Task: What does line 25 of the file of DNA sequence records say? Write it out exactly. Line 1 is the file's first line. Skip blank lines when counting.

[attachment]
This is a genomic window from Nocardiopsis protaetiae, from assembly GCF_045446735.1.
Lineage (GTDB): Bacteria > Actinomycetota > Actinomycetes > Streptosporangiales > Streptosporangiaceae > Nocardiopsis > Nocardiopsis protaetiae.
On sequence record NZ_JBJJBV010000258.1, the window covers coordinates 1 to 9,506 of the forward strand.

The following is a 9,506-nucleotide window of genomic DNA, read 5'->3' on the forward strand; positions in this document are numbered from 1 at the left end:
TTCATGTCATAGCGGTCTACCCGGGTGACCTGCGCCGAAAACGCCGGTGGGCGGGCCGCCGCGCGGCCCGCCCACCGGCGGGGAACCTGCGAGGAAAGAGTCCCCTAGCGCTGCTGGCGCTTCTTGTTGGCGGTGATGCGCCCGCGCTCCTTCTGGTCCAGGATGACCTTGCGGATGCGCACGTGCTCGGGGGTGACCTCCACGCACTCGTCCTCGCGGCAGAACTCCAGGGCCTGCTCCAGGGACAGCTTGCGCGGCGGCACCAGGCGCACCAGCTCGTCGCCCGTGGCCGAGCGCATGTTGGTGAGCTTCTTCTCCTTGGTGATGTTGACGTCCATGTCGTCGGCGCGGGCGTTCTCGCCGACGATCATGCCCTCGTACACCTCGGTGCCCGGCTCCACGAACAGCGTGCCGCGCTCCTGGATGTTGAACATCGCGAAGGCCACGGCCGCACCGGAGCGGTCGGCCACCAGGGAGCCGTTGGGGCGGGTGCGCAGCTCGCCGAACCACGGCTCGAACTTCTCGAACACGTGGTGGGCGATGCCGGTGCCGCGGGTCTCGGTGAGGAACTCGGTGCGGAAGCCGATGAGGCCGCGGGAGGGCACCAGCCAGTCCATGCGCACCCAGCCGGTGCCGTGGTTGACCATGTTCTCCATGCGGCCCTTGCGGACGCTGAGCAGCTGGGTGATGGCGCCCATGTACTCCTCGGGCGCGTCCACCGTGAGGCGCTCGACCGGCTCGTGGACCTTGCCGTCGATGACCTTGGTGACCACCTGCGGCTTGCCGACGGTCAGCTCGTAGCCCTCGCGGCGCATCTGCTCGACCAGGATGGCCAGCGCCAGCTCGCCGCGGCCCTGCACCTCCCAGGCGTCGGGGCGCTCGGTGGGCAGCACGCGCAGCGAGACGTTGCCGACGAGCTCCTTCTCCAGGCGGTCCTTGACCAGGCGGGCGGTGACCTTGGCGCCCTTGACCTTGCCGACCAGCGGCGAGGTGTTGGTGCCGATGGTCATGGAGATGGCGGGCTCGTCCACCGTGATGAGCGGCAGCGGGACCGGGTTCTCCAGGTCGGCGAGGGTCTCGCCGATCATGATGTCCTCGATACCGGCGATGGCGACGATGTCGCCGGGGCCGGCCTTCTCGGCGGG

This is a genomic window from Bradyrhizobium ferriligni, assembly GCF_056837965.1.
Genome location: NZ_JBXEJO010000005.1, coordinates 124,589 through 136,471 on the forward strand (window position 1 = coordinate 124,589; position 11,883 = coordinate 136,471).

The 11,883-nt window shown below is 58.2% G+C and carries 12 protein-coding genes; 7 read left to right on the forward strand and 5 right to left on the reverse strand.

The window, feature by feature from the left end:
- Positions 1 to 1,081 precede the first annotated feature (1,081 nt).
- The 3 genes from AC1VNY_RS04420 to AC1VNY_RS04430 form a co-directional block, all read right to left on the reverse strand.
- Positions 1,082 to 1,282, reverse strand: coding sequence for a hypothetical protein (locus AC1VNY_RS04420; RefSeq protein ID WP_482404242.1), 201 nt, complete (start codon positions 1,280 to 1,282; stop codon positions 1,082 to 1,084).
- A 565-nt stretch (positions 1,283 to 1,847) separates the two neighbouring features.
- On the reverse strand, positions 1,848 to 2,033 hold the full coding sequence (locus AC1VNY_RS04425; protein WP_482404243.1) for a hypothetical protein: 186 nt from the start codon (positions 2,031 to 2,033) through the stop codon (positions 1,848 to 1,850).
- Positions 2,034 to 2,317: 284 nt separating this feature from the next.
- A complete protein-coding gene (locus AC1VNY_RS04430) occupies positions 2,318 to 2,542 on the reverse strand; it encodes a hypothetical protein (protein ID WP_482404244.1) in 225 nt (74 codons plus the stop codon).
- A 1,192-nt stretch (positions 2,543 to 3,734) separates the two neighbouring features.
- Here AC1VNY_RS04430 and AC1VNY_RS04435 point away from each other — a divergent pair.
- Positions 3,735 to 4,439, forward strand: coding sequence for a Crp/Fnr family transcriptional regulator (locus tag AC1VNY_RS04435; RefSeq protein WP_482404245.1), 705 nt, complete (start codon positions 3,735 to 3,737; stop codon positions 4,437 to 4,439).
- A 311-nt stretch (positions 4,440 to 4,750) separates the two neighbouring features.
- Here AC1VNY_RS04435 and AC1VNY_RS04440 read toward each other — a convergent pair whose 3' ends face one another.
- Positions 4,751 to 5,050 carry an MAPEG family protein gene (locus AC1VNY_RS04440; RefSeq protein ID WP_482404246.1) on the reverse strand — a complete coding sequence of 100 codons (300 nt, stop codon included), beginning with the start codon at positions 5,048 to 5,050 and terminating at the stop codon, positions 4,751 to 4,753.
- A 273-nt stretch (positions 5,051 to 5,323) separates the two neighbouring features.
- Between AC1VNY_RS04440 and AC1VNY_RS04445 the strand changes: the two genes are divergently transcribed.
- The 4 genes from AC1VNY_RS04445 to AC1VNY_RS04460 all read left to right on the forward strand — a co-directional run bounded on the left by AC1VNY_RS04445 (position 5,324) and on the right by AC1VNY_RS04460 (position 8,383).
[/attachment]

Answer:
- The 4 genes from AC1VNY_RS04445 to AC1VNY_RS04460 all read left to right on the forward strand — a co-directional run bounded on the left by AC1VNY_RS04445 (position 5,324) and on the right by AC1VNY_RS04460 (position 8,383).